Peace and Violence in Scripture and Theology (October 2018 Conference of the Canadian-American Theological Association)

The Canadian-American Theological Association is having their annual Fall theology conference at Wycliffe College, Toronto School of Theology, on October 20, 2018.

The conference, co-sponsored with Wycliffe College, will focus on the theme:

PEACE AND VIOLENCE IN SCRIPTURE AND THEOLOGY

Dr. Gordon K. Oeste will deliver the keynote lecture, Feasting with the Enemy: Redemptive Readings of Biblical War Texts.

Dr. Oeste, the Teaching Pastor at Cedar Creek Community Church in Cambridge, Ontario, is the author of Legitimacy, Illegitimacy, and the Right to Rule: Windows on Abimelech’s Rise and Demise in Judges 9 (Bloomsbury T & T Clark, 2013). He is currently co-authoring a book on warfare in the Bible.

A panoply of papers will be presented from all theological disciplines on subjects related to Peace and Violence in Scripture and Theology, as well as other subjects that engage culture, the church, and various academic fields.

The conference runs from 8:45 a.m. until 4:00 p.m., and twenty-six papers are scheduled for presentation.

You may download the full conference schedule here.

For online registration, please go to: https://www.wycliffecollege.ca/cata

Our Fall CATA conference promises to be a very full and enriching day that  will offer new ideas and stimulating discussion with scholars,  students, and  laity.

For more information, please email mtaylor@wycliffe.utoronto.ca

Co-sponsored by: Wycliffe College and The Canadian-American Theological Association Location: Wycliffe College, 5 Hoskin Avenue, Toronto M5S 1H7.

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Death and the Curse in the Garden of Eden—and Beyond

A new online article that I wrote on the topic of death in the Garden of Eden has now been posted to the website of the Carl F. H. Henry Center for Theological Understanding.

Here is a summary of the article:

It has been a common (though not universal) assumption in the history of Christian thought that humans were created immortal, and only lost their immortality with the entrance of death as the consequence for sin. This is, however, a misreading of the biblical data, which suggests that humans were created mortal with the possibility of attaining eternal life—a possibility that was lost through sin and is now realized in Jesus Christ.

Were Humans Mortal before the Fall?

The article is published in an online journal of the Henry Center called Sapientia, in the Areopagite forum (the Aereopagus was the meeting place in Athens where Paul preached in Acts 17).

My piece is the first in a series of blog posts that were invited to respond to the question Were humans mortal before the fall? Each blog post will give a different author’s perspective on this issue.

The Creation Project

I’ve been involved for three years now with the Creation Project of the Henry Center, which has explored the themes of Reading Genesis (2016), the Doctrine of Creation (2017), and Theological Anthropology (2018).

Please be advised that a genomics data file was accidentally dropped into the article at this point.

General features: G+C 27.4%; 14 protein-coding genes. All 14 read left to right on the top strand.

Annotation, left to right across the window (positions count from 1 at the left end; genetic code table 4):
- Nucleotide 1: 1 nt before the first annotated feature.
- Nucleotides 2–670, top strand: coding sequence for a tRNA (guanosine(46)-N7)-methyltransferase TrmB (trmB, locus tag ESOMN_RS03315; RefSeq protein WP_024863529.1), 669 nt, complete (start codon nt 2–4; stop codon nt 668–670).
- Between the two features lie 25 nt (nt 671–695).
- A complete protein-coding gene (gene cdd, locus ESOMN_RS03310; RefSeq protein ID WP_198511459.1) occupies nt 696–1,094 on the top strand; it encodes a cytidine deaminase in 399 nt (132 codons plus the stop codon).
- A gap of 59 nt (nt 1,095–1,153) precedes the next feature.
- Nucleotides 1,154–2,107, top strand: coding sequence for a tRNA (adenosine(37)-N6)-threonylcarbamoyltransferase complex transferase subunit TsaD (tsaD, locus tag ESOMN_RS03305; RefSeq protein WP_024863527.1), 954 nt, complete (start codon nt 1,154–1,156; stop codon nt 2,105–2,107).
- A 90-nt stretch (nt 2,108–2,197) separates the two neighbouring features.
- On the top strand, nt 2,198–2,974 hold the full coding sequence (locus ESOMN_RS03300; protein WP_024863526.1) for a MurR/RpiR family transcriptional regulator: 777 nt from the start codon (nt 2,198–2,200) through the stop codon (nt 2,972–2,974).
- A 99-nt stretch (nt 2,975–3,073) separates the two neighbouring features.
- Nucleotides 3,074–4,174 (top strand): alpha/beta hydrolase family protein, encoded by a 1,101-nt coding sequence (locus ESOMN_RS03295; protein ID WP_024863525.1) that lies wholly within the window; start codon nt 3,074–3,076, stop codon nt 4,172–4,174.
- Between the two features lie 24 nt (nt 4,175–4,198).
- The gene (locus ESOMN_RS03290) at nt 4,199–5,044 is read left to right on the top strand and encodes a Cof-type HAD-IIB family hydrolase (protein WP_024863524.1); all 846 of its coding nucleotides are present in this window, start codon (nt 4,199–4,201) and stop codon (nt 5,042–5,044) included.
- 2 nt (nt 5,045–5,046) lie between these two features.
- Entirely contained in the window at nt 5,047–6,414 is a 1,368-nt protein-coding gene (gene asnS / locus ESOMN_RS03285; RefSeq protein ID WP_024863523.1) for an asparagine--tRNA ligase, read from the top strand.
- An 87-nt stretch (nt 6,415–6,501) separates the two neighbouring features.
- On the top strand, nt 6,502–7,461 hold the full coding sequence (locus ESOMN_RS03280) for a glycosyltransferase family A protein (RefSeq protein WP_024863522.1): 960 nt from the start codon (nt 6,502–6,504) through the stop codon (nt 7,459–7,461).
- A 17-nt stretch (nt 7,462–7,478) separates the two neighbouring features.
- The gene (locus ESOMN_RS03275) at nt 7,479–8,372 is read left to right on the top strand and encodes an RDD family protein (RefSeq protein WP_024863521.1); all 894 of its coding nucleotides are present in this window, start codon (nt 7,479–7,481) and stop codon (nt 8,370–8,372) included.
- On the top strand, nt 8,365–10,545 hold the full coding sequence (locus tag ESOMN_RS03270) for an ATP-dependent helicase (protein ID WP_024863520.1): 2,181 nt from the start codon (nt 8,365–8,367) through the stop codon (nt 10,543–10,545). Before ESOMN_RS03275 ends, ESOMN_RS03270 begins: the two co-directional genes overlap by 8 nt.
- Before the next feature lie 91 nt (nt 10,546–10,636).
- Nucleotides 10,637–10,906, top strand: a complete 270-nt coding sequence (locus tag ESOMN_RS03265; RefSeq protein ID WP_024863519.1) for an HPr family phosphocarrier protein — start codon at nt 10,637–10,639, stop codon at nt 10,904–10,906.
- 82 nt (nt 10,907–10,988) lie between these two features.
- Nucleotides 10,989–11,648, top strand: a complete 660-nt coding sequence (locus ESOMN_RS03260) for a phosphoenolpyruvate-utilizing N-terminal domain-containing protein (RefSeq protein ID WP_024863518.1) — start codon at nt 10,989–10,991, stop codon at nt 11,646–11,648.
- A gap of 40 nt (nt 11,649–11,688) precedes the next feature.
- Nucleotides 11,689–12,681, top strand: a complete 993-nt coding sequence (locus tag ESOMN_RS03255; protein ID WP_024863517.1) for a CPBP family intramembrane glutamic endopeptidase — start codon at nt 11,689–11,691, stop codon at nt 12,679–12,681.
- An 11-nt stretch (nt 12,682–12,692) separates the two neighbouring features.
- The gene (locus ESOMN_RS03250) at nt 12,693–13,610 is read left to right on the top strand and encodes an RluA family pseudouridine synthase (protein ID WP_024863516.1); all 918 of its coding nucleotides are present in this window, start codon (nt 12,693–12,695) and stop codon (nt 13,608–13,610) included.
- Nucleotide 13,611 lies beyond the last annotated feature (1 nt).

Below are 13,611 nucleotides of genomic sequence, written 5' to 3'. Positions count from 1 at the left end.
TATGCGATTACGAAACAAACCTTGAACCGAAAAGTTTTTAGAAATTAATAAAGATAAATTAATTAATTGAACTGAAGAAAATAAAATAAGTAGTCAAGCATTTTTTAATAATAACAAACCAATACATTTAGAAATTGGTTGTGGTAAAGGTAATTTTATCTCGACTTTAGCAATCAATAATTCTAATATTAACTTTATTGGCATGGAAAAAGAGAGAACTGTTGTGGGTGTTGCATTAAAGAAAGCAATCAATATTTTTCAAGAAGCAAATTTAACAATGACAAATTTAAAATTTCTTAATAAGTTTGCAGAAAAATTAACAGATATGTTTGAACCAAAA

Each summer (in June) the Creation Project has run a conference (called Dabar, Hebrew for “word”) on the topic for the year, held on the site of Trinity Evangelical Divinity School, near Chicago.

At the first two Dabar conferences I gave paper responses, first to a paper on Genesis 1–11 (2016) and then to a paper on God as an Agent (2017).

Death, Immortality, and the Curse

This year (2018) I was invited to write a paper for the conference, which will have two respondents (one by a theologian, the other by a biblical scholar). I’ve been asked to give a brief response to my respondents.

My paper is entitled: “Death, Immortality, and the Curse: Interpreting Genesis 2–3 in the Context of the Biblical Worldview.”

It’s an expansion of the shorter Sapientia article, attempting to connect the discussion of death and mortality (from that article) with the broader “ecological” picture of how humans affect the non-human world for good or ill, which is first articulated by the “curse” on the ground because of human sin (Genesis 3:17).

The shorter article, entitled “Humans Created Mortal, with the Possibility of Eternal Life,” is available online.

My Ambiguous Relationship with Carl Henry

For those interested, you can check out the blog post I wrote in anticipation of attending the first Dabar conference (2016), where I recounted my initial (unpleasant) encounter with Carl Henry over twenty years before.

Luckily, my experience with the Henry Center has been much more positive than that early encounter. In my evaluation of the 2016 conference, I wrote:

“I found the atmosphere of the Dabar conference to be collegial and open. While the presenters, respondents, and other participants did not agree on everything, there was a welcoming hospitality between everyone, regardless of viewpoint.”

I later recounted my experience of the second Dabar conference (2017), where I was a respondent to philosopher Billy Abraham.

I’m very much looking forward to this year’s conference.